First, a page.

Birkenstock Footprint Sandals Inc., the 100 percent employee-owned company and U.S. importer and distributor of Birkenstock footwear from Germany, will shorten special-order handling time by weeks and increase its product offering in U.S. retail stores through an agreement with UPS Supply Chain Solutions.A new distribution program developed by UPS will manage special orders to the U.S. fulfilled by Birkenstock manufacturing centers in Germany. Special orders that once took months to ship to the U.S. now will take days.“UPS Supply Chain Solutions will help us bring additional new styles, colors and sizes of Birkenstock footwear to American consumers much faster than we have been able to do in the past,” said Birkenstock Chief Operating Officer Gene Kunde.Under the agreement, implemented this month, UPS Supply Chain Solutions will provide a dedicated team utilizing UPS’s full portfolio of services including air, ocean, customs brokerage and small package. The solutions allow shipments to go directly to retail outlets. This alleviates interim handling and repackaging steps typical of the retail distribution process. UPS also will deliver retailer orders for the Spring 2004 season beginning this fall.“While our main goal is to satisfy our customers, there also are significant operational benefits to this new distribution arrangement,” Kunde said. “The UPS program takes pressure off our U.S. warehouses and gives our retailers more options for consumers.”Birkenstock, the first company to introduce the U.S. market to the Euro-comfort shoe category in 1967, realized 20 percent growth in fiscal 2002, exceeding the industry average of six percent. The agreement with UPS Supply Chain Solutions will enable Birkenstock to keep pace with rapid growth while increasing its ability to respond to its retailers and consumer needs.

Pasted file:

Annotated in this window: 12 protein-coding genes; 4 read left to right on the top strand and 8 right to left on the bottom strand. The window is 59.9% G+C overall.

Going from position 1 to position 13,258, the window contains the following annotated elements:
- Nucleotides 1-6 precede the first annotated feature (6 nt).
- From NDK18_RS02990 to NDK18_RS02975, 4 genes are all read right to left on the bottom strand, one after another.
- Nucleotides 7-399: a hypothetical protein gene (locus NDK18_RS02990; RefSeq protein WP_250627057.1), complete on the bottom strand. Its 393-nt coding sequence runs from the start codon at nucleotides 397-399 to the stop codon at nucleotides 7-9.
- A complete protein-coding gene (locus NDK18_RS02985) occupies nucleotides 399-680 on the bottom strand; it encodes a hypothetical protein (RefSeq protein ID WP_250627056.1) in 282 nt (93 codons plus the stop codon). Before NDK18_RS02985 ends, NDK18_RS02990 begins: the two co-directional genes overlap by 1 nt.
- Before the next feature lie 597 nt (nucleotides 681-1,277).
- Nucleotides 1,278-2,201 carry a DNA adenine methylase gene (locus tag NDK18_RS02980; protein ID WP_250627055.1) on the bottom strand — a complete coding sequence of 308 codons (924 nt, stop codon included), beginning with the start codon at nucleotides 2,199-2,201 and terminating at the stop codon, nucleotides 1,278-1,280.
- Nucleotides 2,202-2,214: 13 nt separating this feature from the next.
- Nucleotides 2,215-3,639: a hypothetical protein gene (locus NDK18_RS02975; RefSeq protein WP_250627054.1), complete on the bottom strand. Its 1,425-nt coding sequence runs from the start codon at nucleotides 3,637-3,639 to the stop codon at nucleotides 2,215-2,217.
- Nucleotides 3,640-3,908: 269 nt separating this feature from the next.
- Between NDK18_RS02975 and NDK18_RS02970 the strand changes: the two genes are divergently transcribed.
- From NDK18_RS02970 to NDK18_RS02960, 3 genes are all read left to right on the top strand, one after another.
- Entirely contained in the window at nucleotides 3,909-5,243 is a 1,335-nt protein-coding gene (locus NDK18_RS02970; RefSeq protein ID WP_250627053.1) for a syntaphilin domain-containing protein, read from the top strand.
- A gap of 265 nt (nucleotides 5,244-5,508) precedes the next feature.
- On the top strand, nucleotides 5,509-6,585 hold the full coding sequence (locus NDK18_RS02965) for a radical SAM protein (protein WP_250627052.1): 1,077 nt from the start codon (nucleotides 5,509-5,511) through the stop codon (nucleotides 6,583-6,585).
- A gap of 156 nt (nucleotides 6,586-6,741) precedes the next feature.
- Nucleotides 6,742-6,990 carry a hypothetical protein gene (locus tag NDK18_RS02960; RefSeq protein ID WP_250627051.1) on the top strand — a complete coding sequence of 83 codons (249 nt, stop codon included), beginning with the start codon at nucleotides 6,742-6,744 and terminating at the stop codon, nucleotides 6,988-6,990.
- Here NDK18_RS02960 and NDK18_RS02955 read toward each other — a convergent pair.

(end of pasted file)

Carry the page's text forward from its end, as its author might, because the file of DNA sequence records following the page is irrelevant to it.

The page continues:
ShareShareSharePrintMailGooglePinterestDiggRedditStumbleuponDeliciousBufferTumblr continue reading » FDIC Board Member Martin Gruenberg this week made clear that relief language in S. 2155 regarding the Volcker rule is intended for community banks – not all banks regardless of asset size as some have argued. Gruenberg’s conclusion on the intent of the language supports NAFCU’s view, which was shared with the FDIC and other bank regulators earlier this month.“There has been some discussion that the new statute can be read in a way that would allow any bank, regardless of asset size, to be exempt from the Volcker Rule if its trading assets and liabilities are five percent or less of its total consolidated assets … This was not the intent of the new statute as I understand it … I believe it is clear that this statutory exemption … appl[ies] only to banking organizations with $10 billion or less in total consolidated assets and that the limitation on trading assets and liabilities is an additional limitation placed on this defined group of banking organizations,” Gruenberg said.In a letter to the OCC, FDIC, Federal Reserve, Commodities Futures Trading Commission, and Securities and Exchange Commission, NAFCU Executive Vice President of Government Affairs and General Counsel Carrie Hunt gave a similar explanation to the intent of this portion of S. 2155. She further noted that the Volcker rule is a “critical reform that emerged from the financial crisis which addresses, among other things, the riskiest of all investment behaviors – investing in private equity or hedge funds using a bank’s own accounts for the bank’s own benefit.”